The names of these fruits in Vietnam echo words signifying prayers for wealth. The plate of fruits gives the family altar a cozy and colorful look. It helps to stress the importance of family traditions and family life.
2. Parallel sentences
On New Year’s Day, every home liked to have a pair of parallel sentences composed and written by a scholar on red paper and hung in the place of honor, usually on both sides of the entrance door or of the ancestors’ altar.
Here are two pairs of well-known, old New Year parallel sentences:
“Fat meat, pickled onions, red parallel sentences
New Year pole, strings of firecrackers, green Chung cake.”
On the New Years’ Eve, pay debts on all sides; bending your legs, kick out poverty. On New Years’ day, rice wine makes your drunk; stretching your arms, carry in wealth.
3. The New Year tree
In the countryside, preparations come to and end with the raising of the New Year tree or Cay Neu in Vietnamese. The New Year tree is a piece of a bamboo five or six yards long is stripped bare excerpt for a little bunch of leaves. Near the top is suspended a round bamboo frame holding a few little fish and bells made of baked clay that tinkle softly in the wind. Beneath this frame are votive gifts and some thorny branches. At the top of the New Year tree, a small kerosene lamp is lit at night.
The New Year tree marks the way for the ancestor’s spirits who came back from the other world to enjoy New Year with the living. Evil spirits are scared away by the thorns and the tinkling of the bells. Other precautions are also taken: villagers use lime powder to sketch a drawn bow on their courtyards. The arrows of the bow are supposed to frighten away evil spirits.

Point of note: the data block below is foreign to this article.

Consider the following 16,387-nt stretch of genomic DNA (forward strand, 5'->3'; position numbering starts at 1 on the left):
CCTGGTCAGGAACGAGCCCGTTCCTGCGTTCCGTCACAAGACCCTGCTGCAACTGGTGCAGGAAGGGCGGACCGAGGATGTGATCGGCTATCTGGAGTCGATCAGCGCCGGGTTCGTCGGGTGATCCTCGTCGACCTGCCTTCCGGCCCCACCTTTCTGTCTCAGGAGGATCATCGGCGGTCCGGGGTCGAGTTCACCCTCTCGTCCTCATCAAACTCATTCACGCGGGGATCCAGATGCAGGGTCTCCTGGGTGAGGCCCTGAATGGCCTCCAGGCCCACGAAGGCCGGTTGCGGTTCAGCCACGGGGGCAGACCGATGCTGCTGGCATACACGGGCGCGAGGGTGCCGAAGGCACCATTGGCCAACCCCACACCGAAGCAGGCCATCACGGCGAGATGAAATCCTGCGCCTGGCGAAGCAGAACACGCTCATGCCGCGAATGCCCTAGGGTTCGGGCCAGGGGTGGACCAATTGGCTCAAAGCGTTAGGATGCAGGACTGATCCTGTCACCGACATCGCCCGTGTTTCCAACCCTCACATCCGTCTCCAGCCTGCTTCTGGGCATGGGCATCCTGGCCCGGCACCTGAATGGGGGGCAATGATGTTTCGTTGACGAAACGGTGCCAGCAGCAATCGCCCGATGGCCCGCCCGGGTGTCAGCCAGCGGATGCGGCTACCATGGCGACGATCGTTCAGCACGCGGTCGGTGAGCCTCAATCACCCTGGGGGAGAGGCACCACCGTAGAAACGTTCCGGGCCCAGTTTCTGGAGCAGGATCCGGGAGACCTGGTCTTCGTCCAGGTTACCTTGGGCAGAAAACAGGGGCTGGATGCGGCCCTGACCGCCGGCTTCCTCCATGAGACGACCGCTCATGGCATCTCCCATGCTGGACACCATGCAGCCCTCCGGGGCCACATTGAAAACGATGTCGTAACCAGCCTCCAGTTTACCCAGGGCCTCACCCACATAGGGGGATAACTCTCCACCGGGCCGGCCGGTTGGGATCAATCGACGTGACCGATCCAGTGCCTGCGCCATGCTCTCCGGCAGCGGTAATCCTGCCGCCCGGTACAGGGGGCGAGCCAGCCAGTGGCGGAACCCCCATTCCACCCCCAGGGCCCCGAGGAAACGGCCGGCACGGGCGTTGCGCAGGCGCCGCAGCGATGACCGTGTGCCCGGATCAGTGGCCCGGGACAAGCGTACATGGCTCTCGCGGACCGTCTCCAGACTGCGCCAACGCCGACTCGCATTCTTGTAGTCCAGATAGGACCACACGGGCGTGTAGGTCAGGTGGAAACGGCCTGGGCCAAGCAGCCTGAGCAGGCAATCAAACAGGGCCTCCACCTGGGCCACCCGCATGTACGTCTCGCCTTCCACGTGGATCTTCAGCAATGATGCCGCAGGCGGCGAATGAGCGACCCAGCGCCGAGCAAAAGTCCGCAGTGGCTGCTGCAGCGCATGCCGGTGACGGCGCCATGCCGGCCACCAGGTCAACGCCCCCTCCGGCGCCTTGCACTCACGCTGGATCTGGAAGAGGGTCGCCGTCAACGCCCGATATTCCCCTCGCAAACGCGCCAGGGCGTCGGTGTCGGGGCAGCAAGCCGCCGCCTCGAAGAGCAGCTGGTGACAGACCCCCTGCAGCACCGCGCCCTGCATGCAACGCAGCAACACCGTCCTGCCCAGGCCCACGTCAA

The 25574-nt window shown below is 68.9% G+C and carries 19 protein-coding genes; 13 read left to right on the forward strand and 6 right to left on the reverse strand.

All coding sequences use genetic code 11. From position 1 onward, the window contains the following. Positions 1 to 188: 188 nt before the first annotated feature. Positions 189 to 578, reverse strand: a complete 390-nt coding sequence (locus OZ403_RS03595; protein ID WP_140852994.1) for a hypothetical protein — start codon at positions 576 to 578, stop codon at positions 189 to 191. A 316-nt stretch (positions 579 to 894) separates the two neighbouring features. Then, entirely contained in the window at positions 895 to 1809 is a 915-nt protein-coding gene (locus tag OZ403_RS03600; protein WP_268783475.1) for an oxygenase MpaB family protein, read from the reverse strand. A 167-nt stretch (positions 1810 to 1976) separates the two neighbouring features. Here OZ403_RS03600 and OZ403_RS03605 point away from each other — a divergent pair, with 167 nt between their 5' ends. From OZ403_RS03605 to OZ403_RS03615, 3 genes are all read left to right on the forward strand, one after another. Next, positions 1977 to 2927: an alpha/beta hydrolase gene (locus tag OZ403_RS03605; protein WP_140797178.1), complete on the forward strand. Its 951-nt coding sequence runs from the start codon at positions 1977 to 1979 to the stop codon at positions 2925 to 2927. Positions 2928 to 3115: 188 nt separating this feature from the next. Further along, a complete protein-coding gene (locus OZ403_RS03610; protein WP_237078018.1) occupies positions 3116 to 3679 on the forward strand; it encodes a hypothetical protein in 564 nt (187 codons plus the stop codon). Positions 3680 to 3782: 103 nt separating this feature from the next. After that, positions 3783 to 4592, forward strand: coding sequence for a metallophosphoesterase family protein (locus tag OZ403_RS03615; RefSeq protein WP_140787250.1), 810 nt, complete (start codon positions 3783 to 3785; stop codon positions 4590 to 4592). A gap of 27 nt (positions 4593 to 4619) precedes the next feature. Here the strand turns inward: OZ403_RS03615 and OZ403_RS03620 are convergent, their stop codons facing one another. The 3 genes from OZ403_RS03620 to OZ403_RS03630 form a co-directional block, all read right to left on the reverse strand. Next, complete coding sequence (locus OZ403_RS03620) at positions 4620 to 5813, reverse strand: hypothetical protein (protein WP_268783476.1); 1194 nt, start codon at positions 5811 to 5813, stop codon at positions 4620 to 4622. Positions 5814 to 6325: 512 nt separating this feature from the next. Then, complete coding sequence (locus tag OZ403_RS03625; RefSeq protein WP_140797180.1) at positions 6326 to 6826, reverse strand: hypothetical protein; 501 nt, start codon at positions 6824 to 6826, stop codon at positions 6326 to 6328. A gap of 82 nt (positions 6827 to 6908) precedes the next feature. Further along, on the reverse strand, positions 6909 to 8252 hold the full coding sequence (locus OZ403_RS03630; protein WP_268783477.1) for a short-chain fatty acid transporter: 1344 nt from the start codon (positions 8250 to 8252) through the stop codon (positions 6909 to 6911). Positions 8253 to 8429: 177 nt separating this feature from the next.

4. Traditional Tet painting
The prints are used to carry on the cultural history of Vietnam, passed on at the welcoming of each Lunar New Year to younger generations through story telling.
Vietnamese New Year Foods
One of the most traditional special foods for New Year (Tet) of Vietnamese is Banh Chung or sticky rice cake. Banh Chung is made of sticky rice, pork meat and green bean, every ingredient is wrapper inside a special leaf which calls Dong. Making the Banh Chung requires care and precision in every step. The rice and green bean has to be soaked in water for a day to make it stickier. The pork meat is usually soaked with pepper for several hours. Squaring off and tying the cakes with bamboo strings require skillful hands to make it a perfect square.
Banh Chung is a must among other foods to be placed on the ancestors’ altars during Tet holiday. In the old time, one or two days before Tet, every family prepares and cooks the Banh Chung around the warm fire. It is also the time for parents to tell their children folklore stories. Nowadays, families which live in villages still maitain making Banh Chung before New Years but the people in the city does not. They don’t have time and prefer to go to the shop to buy it.